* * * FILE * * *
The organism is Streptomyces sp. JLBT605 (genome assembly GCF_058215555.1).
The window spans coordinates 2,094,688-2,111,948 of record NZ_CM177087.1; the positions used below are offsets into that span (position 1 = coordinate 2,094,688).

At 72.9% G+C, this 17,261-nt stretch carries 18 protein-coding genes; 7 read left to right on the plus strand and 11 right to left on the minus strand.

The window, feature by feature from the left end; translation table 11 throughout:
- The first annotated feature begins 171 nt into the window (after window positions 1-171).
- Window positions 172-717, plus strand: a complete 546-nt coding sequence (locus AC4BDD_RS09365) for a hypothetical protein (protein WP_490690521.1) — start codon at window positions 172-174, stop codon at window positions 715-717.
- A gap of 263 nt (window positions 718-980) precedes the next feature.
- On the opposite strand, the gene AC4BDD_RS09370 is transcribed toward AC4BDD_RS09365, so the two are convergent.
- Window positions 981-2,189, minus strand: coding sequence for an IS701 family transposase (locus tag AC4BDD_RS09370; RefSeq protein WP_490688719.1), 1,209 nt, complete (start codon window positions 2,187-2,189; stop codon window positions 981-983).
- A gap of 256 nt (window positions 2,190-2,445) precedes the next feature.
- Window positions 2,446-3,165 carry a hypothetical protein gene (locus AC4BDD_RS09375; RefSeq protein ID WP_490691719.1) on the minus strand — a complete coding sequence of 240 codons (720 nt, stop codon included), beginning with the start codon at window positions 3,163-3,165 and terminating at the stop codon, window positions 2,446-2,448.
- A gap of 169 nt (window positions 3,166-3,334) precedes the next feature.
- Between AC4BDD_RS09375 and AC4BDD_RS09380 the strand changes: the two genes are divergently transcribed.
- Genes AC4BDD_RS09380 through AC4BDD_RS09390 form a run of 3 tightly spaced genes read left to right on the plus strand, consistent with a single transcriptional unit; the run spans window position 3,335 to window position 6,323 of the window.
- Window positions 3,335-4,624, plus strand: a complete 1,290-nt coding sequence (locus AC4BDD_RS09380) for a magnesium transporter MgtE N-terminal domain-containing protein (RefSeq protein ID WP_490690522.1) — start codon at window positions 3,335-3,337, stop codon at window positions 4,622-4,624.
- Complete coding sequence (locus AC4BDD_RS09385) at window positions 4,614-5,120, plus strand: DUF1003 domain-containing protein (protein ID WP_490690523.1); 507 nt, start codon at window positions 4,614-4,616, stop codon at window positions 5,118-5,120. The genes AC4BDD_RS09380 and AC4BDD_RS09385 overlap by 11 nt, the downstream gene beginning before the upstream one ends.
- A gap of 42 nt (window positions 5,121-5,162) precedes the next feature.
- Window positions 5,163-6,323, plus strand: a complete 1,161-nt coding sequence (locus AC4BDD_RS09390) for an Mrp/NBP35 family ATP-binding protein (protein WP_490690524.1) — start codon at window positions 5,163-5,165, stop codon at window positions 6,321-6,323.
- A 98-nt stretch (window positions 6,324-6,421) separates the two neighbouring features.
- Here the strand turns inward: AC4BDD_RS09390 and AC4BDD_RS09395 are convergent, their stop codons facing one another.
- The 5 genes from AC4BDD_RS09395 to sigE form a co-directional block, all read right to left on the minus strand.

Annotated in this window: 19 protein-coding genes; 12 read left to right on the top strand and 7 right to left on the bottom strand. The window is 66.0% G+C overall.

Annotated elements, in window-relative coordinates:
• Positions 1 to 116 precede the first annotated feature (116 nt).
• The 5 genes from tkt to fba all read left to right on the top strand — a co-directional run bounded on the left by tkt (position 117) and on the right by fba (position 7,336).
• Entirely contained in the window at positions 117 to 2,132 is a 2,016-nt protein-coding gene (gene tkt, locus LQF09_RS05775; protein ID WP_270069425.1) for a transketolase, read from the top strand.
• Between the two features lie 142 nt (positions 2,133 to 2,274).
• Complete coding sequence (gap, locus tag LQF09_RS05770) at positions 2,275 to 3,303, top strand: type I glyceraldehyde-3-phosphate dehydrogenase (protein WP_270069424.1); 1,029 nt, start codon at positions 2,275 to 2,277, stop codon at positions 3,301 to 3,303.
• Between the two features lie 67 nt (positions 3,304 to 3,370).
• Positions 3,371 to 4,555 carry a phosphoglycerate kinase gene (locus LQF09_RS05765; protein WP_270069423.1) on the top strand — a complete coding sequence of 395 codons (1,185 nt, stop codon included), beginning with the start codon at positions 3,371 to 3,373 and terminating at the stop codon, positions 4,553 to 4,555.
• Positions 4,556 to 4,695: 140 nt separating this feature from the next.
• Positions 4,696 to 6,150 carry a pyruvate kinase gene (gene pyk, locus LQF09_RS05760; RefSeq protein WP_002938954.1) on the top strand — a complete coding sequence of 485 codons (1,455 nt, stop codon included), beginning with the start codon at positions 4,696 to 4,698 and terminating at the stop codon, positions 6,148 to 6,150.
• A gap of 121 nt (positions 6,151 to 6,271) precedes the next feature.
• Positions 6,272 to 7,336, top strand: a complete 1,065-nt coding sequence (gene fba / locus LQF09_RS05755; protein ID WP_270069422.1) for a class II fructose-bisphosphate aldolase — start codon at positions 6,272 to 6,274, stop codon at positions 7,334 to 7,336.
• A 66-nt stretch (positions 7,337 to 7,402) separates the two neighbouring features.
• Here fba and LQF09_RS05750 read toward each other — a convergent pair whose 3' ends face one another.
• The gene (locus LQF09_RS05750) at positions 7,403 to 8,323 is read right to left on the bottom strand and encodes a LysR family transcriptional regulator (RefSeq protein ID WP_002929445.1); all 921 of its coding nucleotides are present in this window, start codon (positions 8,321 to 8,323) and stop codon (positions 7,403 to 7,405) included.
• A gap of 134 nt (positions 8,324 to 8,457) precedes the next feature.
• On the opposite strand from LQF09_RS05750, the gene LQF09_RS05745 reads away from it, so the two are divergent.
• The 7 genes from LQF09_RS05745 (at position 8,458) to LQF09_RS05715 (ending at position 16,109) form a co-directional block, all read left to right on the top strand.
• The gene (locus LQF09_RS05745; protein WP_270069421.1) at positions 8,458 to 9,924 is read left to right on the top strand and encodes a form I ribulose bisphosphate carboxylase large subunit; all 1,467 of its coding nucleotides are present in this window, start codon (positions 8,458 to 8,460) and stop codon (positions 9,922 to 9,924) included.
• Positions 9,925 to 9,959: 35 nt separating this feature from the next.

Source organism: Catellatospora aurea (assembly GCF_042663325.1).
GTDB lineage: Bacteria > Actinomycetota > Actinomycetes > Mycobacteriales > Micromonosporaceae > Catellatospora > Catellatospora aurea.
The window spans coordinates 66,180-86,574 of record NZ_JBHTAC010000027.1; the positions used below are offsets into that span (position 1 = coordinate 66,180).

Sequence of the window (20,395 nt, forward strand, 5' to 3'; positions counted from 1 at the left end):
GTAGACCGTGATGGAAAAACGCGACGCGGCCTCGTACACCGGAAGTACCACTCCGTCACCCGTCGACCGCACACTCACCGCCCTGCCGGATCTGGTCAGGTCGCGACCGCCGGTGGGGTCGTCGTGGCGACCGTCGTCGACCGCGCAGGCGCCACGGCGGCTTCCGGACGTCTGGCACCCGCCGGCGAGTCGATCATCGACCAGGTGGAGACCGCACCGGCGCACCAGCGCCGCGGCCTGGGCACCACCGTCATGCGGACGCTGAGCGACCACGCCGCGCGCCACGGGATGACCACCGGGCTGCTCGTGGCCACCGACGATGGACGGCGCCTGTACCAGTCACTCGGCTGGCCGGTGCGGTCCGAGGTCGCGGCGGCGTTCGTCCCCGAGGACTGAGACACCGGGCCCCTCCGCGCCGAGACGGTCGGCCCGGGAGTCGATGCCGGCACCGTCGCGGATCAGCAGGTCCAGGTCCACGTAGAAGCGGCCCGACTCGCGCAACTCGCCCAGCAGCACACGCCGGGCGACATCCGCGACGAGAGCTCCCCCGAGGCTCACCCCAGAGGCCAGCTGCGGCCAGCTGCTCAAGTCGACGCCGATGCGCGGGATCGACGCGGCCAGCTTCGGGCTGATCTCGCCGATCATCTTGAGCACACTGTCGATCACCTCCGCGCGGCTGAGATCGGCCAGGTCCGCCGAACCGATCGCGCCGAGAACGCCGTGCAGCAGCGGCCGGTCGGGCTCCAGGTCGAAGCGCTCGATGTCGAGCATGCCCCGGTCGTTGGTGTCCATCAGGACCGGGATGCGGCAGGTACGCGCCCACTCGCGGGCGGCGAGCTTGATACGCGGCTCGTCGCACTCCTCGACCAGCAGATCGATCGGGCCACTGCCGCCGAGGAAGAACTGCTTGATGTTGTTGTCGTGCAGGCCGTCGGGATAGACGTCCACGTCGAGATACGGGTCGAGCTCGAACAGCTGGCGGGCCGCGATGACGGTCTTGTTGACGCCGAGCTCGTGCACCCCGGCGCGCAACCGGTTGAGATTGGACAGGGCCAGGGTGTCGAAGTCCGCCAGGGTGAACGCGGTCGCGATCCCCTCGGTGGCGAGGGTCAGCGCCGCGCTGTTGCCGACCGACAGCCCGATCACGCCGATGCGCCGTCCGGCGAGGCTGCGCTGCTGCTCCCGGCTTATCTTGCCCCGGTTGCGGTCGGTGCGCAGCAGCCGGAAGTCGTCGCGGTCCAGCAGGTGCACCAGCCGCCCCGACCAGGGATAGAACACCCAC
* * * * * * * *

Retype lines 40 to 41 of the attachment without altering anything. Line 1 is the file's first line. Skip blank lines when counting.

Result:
• The 7 genes from LQF09_RS05745 (at position 8,458) to LQF09_RS05715 (ending at position 16,109) form a co-directional block, all read left to right on the top strand.
• The gene (locus LQF09_RS05745; protein WP_270069421.1) at positions 8,458 to 9,924 is read left to right on the top strand and encodes a form I ribulose bisphosphate carboxylase large subunit; all 1,467 of its coding nucleotides are present in this window, start codon (positions 8,458 to 8,460) and stop codon (positions 9,922 to 9,924) included.